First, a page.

Users Take Aim at China Telecom Software

Photo: AFP

HONG KONG—Broadband customers across China have hit out at software provided by the country’s biggest Internet Service Provider (ISP), saying it limits their autonomy online.

They tell you that they are supplying you with this thing free of charge for your benefit, but in fact all it does is limit your access to the Internet.

Forums and chatrooms have been buzzing with annoyed comments from customers of industry behemoth China Telecom, which has the lion’s share of the broadband market nationwide, and its software ChinaNetClient.

Some have described ChinaNetClient as “rogue software,” complaining that it compromises their online security and freedom of choice.

“They tell you that they are supplying you with this thing free of charge for your benefit, but in fact all it does is limit your access to the Internet,” one disgruntled customer told RFA’s Cantonese service.

Conflict with other ISPs

A China Telecom employee who asked to remain anonymous confirmed the reports, acknowledging that customers had experienced problems.

“Nowadays all the ISPs, whether it be China Netcom, China TieTong, or China Telecom, require dialing software,” he told reporter Lee Kin-kwan, adding that the purpose of such software was to prevent multiple users from gaining access to the Internet when they were paying for only one connection.

“But if you go to use China TieTong and you have previously had ChinaNetClient software installed, you won’t be able to use it because there is a conflict between the two,” he said.

He said customers had the right to refuse to install ChinaNetClient, which was aimed at preventing customers from allowing multiple users to access the same broadband line at the same time.

He also said users experiencing problems with the software should take it up with China Telecom, and get the company to uninstall the software for them.

While a handful of ISPs have rolled out broadband connection services across China, none even approaches the market share currently held by China Telecom.

Privacy concerns

“I didn’t want it because it doesn’t show you the bandwidth and the time you’ve been online, and it’s a pain if I can’t control that so I don’t use it,” another customer said.

Customers had also complained at being forced to view advertising material for China Telecom and its related products and services, and other said the company’s anti-virus software contained certain “trojan horse” elements that compromised the security of customers’ PCs.

Sources told RFA’s Cantonese service that the ChinaNetClient software was developed by China Telecom’s Guangdong branch company. Not only did it force users to download software and advertisements but it skimmed all their browsing history records to use for data analysis, they said.

One prominent cyber-dissident and civil rights activist expressed concerns at the allegations of data collection. “The practice by the authorities of forcing people to install certain software is very harmful to their rights to privacy,” Sichuan-based Huang Qi said.

“Not only has their security been compromised, but their rights have been violated too. What customers want to browse online is for them to decide, and shouldn’t be open to interference through software and plug-in installations,” Huang said.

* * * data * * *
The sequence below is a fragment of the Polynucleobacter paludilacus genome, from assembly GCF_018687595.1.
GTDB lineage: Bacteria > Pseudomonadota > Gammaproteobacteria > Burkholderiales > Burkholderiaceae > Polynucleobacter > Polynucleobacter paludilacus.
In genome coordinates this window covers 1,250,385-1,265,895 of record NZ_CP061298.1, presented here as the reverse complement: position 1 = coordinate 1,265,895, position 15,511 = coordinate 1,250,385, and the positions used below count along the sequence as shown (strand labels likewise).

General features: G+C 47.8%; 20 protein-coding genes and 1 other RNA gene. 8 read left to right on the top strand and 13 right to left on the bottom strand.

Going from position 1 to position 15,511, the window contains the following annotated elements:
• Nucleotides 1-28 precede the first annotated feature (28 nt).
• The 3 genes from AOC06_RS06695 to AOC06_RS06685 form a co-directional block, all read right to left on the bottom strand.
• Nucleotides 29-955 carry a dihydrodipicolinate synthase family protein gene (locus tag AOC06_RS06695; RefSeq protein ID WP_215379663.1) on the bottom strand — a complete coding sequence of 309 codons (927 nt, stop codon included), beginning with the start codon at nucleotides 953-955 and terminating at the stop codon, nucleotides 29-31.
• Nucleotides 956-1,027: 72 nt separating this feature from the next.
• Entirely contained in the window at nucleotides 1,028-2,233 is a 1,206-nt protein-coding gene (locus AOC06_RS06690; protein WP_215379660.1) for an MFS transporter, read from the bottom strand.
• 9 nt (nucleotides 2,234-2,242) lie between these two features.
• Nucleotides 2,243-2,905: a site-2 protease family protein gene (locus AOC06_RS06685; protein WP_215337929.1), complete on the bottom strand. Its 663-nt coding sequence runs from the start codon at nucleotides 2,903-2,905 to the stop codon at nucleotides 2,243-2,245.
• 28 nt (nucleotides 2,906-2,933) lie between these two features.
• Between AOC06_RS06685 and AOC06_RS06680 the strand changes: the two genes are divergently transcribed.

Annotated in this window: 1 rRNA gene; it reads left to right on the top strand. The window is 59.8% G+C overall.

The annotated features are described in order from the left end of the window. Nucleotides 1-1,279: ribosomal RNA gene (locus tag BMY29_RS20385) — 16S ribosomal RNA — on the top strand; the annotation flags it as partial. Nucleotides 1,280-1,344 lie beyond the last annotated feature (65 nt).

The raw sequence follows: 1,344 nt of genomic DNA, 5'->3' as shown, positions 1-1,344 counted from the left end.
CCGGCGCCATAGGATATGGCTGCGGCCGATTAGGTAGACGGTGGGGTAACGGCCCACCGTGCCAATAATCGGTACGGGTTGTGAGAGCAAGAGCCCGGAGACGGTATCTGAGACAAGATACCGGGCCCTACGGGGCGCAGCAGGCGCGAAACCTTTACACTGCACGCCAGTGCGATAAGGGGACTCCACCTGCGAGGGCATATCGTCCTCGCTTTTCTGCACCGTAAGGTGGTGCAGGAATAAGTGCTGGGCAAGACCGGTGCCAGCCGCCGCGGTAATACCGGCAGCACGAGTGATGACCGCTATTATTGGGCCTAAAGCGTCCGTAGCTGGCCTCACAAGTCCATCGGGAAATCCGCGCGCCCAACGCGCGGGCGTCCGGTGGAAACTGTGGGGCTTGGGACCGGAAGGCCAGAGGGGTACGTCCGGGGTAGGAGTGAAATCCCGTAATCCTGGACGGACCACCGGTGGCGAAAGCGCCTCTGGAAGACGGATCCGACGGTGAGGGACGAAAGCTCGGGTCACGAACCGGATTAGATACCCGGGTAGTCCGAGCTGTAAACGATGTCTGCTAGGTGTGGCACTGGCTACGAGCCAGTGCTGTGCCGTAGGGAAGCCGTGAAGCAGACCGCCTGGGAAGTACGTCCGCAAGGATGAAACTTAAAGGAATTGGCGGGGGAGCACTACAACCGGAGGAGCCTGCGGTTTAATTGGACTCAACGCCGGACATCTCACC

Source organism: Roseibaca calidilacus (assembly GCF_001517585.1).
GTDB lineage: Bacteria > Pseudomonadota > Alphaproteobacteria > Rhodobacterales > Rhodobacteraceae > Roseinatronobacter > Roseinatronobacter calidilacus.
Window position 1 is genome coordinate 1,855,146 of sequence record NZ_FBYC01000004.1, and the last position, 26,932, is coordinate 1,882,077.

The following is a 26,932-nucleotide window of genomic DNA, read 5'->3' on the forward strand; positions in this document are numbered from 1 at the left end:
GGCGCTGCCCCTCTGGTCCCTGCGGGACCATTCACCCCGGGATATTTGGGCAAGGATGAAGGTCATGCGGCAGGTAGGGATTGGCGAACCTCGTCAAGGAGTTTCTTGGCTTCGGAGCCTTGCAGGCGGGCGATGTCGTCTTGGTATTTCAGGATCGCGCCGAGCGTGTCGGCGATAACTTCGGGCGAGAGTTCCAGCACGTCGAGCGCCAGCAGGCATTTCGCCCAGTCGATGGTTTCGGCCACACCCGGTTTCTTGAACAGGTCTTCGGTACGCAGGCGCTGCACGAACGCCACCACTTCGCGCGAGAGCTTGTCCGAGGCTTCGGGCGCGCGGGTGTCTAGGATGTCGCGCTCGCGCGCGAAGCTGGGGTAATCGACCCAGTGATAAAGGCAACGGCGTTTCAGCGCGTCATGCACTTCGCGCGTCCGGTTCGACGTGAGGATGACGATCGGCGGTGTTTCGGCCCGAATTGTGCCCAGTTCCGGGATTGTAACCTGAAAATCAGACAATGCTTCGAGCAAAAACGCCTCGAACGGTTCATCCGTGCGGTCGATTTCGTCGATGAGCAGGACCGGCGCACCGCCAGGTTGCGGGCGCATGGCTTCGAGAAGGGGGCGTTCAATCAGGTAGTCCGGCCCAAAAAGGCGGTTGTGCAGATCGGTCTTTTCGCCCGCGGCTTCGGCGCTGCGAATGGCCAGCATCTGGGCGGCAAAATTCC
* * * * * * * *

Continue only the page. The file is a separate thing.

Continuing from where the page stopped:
A hacker living in the northern province of Shaanxi who has been researching the ChinaNetClient software said China Telecom’s motive in forcing customers to download the software appeared to be the expansion of its business.

Software designed to 'plug holes'

But he said it had worked against the interests of its customers in preventing more than one computer from accessing the Web in a given household at the same time.

He said: “If you are a small start-up company then you only need to buy one broadband connection, and the content will be sufficient for your needs. So why would you buy another 20 lines from this company?”

Many Web sites within China exploit holes in the operating systems of users to install rogue software without the consent of users. This software frequently forces users to visit certain sites, and often leaves the host computer vulnerable to hackers, viruses and other online hazards.

A spokeswoman for China Telecom’s Guangdong branch, which developed the software in question, said ChinaNetClient was designed to facilitate customers’ access to the Internet and to plug some holes in the Windows operating system.

The spokeswoman also said the advertisements sent with the package were merely offered as friendly recommendations—customers didn’t have to look at them.

She said: “ChinaNetClient includes a number of features such as broadband access, menu, search and diagnostic functions. There are a number of holes in Microsoft’s operating system, which would render customers’ PCs vulnerable to virus attacks and interrupted connections. ChinaNetClient offers a fix for those issues.” But she declined to discuss issues of privacy raised by customers.

China Telecom was previously the name of China’s state-run national telephone operator, which until 2002 enjoyed a monopoly in the provision of fixed-line services across the country.

However, a restructuring in May 2002 created two regional companies, and the company operating in China’s southern provinces took the name China Telecom Ltd.

It is that company that was listed in Hong Kong and New York. The northern company, comprising what were formerly China Netcom and Jitong, became known as China Netcom.

The company is still effectively a regional monopoly in an area of low fixed-line penetration by the standards of economically developed countries.

Original reporting in Cantonese by Lee Kin-kwan. RFA Cantonese service director: Shiny Li. Translated and written in English by Luisetta Mudie. Edited by Sarah Jackson-Han.


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